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Emeralds from Colombia

A Treatise to the king of Emeralds

Bluish Green Color of Colombian EmeraldsCANUTILLOS!” Shouted a miner, somewhere deep in the Andes of Colombia, the South American country which has the tribute of being the source of world’s finest Emeralds. He was working for several hours on a vein-shaped crack. He encountered innumerable pockets of “moralla” (uncrystallised green Beryl), little of use to him, but knowing that now success was within reach he continued his digging in hope that his hard work was soon going to gift him with a very sweet reward – Canutillos - the Colombian miners’ name for good quality Emerald crystals.

The crystals of emerald which are usually of a blue green colour are unfortunately often shattered owing to various geological events. These crystals are sometimes covered by coating of limonitic red iron oxide which needs to be cleaned off by acid in order to see quality of the Emeralds. However, the transparency and quality of Colombian Emeralds far surpasses the quality of Emeralds from any other area.

Lore & History

Centuries back, it was the native Indians who realized something valuable in the Emeralds which they used for barter with the neighboring tribes. Later, when Pizzaro conquered South America and despoiled Peru, he took from the Incas a colossal quantity of Emeralds, many of them of incredible sizes, and sent them to the Queen of Spain. Gradually, the fame of the incredulous green stone spread throughout Europe. The Emerald mines of Colombia are situated in the eastern range of the Andes lying north-east of Bogotá, the Colombian Capital. Emeralds are mined from two locations, the western zone that contains the Penas Blancas, Cosquez, Muzo and Yacopi mining regions and the eastern zone containing the Chivor/Somondoco and Gachala mining regions.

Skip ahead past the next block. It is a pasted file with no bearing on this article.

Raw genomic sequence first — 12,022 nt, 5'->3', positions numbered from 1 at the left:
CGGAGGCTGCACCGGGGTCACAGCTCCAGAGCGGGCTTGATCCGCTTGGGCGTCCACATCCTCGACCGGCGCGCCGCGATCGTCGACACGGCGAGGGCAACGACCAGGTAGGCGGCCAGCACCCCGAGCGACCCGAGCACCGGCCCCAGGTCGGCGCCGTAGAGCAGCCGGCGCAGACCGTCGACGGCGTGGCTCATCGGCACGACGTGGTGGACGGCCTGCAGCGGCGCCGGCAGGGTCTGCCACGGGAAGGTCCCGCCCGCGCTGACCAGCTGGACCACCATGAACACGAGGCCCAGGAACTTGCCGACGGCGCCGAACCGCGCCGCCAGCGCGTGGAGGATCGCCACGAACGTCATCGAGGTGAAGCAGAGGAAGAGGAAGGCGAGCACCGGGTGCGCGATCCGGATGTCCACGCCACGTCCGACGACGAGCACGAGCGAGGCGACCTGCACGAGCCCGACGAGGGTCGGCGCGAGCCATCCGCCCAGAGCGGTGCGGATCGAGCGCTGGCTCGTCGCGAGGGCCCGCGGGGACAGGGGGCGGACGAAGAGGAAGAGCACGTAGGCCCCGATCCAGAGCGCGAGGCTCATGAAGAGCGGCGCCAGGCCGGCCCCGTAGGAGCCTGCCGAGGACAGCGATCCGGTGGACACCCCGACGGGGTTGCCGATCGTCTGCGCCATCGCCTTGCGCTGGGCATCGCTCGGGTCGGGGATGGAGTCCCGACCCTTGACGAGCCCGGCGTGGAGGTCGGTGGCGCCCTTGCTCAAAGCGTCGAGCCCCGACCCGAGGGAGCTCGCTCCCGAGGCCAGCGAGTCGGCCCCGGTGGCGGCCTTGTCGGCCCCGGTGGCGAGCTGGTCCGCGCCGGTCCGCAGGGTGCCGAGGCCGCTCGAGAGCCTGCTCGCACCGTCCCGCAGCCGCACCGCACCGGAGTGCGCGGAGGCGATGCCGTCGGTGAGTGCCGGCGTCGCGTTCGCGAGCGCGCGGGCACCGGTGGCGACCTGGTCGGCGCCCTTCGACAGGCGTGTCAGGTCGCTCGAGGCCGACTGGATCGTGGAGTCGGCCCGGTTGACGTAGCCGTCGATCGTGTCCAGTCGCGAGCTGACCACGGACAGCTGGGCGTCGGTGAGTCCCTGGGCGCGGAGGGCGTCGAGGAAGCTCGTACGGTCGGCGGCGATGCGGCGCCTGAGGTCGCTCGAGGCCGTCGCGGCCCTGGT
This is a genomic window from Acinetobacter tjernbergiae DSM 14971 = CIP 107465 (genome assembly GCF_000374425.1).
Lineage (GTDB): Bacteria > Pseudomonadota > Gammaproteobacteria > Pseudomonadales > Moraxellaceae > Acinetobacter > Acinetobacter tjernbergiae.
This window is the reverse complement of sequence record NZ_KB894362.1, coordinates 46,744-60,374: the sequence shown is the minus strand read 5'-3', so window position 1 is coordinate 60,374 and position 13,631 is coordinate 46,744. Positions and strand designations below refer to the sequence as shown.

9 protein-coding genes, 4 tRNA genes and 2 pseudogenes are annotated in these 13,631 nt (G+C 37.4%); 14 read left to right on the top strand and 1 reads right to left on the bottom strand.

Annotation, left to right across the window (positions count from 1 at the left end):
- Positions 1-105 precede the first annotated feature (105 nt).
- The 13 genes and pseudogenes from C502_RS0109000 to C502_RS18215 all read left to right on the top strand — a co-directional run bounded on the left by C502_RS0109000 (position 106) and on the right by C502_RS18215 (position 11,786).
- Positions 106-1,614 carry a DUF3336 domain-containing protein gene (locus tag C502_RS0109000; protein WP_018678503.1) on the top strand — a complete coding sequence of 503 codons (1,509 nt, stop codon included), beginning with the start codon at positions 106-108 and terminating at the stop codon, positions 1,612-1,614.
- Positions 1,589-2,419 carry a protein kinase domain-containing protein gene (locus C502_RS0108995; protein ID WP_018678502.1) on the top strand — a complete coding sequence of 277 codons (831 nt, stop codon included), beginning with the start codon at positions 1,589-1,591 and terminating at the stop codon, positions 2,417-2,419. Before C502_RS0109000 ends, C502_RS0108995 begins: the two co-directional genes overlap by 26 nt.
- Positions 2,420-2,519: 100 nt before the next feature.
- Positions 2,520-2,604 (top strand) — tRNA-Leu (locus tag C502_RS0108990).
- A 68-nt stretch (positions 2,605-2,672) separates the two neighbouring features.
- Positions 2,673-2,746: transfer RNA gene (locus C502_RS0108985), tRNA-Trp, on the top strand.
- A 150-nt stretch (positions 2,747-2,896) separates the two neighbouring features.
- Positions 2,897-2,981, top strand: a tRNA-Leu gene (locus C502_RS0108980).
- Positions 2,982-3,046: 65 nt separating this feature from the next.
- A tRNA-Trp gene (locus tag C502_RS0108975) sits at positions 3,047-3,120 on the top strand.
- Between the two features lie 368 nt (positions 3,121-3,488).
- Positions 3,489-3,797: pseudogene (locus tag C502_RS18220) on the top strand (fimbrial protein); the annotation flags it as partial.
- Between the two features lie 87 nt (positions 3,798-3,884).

Emerald in Palm


Magnificent Muzo and Cosquez mines

Despite the history surrounding the Chivor mines, the best quality Emeralds are found from the mine at Muzo which, with the mine at Cosquez, 10 km to the north-north-west, is owned by the Empresa Colombina de Minas (Ecominas) of the Colombian government and leased to private enterprises on a ten year lease basis.

The geology of this area is similar to that of Chivor, but the Emerald-bearing veins contain calcite, quartz, dolomite, and pyrites and rub through a black carbonaceous limestone and shale which form the country rock. In contrast to the Zambian Emeralds which are found in hard schist rocks, the mining in the soft shale is easier and hence blasting techniques are not mandatory for the recovery of Emeralds, this is also the reason for the recovery of larger sized, cleaner Emeralds.

Like the Emeralds from Chivor which are famous for the blue green colour, the Muzo Emerald have a yellowish-green colour and have a warm velvety appearance which is highly prized. The gemological properties of Emeralds from Muzo are nearly similar to that of Chivor in terms of specific gravity and refractive index.


The Charismatic Chivor

 Rough Colombian Emeralds from El ChivorWhen Gonzalo Jimenez de Quesada conquered Colombia in 1537, the first indication came that the South American country may hold some great Emerald deposits. He was given nine stones by the inhabitants of the town of Guacheta. Although the location of the mines was a well guarded secret by the Indians, a youngster betrayed their trust and gave the whereabouts of the mine at Somondoco, the mines now known best as El Chivor. However, within 100 years the mines were abandoned, the reason may have been the lack of good material or the discovery of finer quality Emeralds at Muzo area, and the mining site gradually covered by vegetation was lost in history.